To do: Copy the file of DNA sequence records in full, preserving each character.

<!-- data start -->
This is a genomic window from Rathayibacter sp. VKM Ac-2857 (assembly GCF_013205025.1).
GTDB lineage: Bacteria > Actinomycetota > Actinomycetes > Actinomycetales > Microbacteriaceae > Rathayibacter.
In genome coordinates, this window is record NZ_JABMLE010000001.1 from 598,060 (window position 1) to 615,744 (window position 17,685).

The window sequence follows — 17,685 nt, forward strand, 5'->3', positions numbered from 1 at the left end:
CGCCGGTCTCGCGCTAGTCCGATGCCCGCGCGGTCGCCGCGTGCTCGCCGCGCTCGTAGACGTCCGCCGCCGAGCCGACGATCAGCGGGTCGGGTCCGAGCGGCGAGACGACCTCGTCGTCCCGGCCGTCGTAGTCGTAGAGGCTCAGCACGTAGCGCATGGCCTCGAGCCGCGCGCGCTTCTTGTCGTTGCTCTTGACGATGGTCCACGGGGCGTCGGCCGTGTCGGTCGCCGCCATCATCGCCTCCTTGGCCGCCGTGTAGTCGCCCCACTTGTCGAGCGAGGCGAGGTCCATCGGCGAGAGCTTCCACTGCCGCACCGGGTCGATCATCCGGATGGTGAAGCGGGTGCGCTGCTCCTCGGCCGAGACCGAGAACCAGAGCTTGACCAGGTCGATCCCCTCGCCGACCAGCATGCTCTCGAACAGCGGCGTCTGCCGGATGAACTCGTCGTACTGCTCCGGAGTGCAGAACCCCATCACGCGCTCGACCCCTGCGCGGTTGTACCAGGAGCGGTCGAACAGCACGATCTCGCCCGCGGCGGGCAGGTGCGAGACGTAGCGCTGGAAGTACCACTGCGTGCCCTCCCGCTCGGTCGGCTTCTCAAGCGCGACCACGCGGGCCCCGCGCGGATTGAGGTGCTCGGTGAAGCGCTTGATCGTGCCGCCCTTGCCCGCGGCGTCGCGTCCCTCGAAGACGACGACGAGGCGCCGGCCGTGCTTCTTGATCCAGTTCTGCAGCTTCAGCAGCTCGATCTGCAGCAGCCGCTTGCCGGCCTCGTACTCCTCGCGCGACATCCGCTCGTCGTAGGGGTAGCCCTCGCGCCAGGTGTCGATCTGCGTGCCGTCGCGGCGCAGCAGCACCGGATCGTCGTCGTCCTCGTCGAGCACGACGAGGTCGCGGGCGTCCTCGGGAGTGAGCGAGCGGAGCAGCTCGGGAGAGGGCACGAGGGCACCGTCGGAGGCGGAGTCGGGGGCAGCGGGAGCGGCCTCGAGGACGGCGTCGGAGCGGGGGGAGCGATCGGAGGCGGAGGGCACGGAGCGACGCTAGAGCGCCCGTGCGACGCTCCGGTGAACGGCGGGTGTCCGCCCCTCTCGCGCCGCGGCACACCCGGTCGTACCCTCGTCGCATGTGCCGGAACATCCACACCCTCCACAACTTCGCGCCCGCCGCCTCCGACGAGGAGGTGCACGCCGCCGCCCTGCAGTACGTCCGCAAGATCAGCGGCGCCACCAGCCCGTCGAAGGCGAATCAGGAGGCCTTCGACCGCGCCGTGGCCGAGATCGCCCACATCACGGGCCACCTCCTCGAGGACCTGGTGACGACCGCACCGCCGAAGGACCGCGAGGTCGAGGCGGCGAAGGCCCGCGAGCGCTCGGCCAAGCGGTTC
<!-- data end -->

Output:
This is a genomic window from Rathayibacter sp. VKM Ac-2857 (assembly GCF_013205025.1).
GTDB lineage: Bacteria > Actinomycetota > Actinomycetes > Actinomycetales > Microbacteriaceae > Rathayibacter.
In genome coordinates, this window is record NZ_JABMLE010000001.1 from 598,060 (window position 1) to 615,744 (window position 17,685).

The window sequence follows — 17,685 nt, forward strand, 5'->3', positions numbered from 1 at the left end:
CGCCGGTCTCGCGCTAGTCCGATGCCCGCGCGGTCGCCGCGTGCTCGCCGCGCTCGTAGACGTCCGCCGCCGAGCCGACGATCAGCGGGTCGGGTCCGAGCGGCGAGACGACCTCGTCGTCCCGGCCGTCGTAGTCGTAGAGGCTCAGCACGTAGCGCATGGCCTCGAGCCGCGCGCGCTTCTTGTCGTTGCTCTTGACGATGGTCCACGGGGCGTCGGCCGTGTCGGTCGCCGCCATCATCGCCTCCTTGGCCGCCGTGTAGTCGCCCCACTTGTCGAGCGAGGCGAGGTCCATCGGCGAGAGCTTCCACTGCCGCACCGGGTCGATCATCCGGATGGTGAAGCGGGTGCGCTGCTCCTCGGCCGAGACCGAGAACCAGAGCTTGACCAGGTCGATCCCCTCGCCGACCAGCATGCTCTCGAACAGCGGCGTCTGCCGGATGAACTCGTCGTACTGCTCCGGAGTGCAGAACCCCATCACGCGCTCGACCCCTGCGCGGTTGTACCAGGAGCGGTCGAACAGCACGATCTCGCCCGCGGCGGGCAGGTGCGAGACGTAGCGCTGGAAGTACCACTGCGTGCCCTCCCGCTCGGTCGGCTTCTCAAGCGCGACCACGCGGGCCCCGCGCGGATTGAGGTGCTCGGTGAAGCGCTTGATCGTGCCGCCCTTGCCCGCGGCGTCGCGTCCCTCGAAGACGACGACGAGGCGCCGGCCGTGCTTCTTGATCCAGTTCTGCAGCTTCAGCAGCTCGATCTGCAGCAGCCGCTTGCCGGCCTCGTACTCCTCGCGCGACATCCGCTCGTCGTAGGGGTAGCCCTCGCGCCAGGTGTCGATCTGCGTGCCGTCGCGGCGCAGCAGCACCGGATCGTCGTCGTCCTCGTCGAGCACGACGAGGTCGCGGGCGTCCTCGGGAGTGAGCGAGCGGAGCAGCTCGGGAGAGGGCACGAGGGCACCGTCGGAGGCGGAGTCGGGGGCAGCGGGAGCGGCCTCGAGGACGGCGTCGGAGCGGGGGGAGCGATCGGAGGCGGAGGGCACGGAGCGACGCTAGAGCGCCCGTGCGACGCTCCGGTGAACGGCGGGTGTCCGCCCCTCTCGCGCCGCGGCACACCCGGTCGTACCCTCGTCGCATGTGCCGGAACATCCACACCCTCCACAACTTCGCGCCCGCCGCCTCCGACGAGGAGGTGCACGCCGCCGCCCTGCAGTACGTCCGCAAGATCAGCGGCGCCACCAGCCCGTCGAAGGCGAATCAGGAGGCCTTCGACCGCGCCGTGGCCGAGATCGCCCACATCACGGGCCACCTCCTCGAGGACCTGGTGACGACCGCACCGCCGAAGGACCGCGAGGTCGAGGCGGCGAAGGCCCGCGAGCGCTCGGCCAAGCGGTTC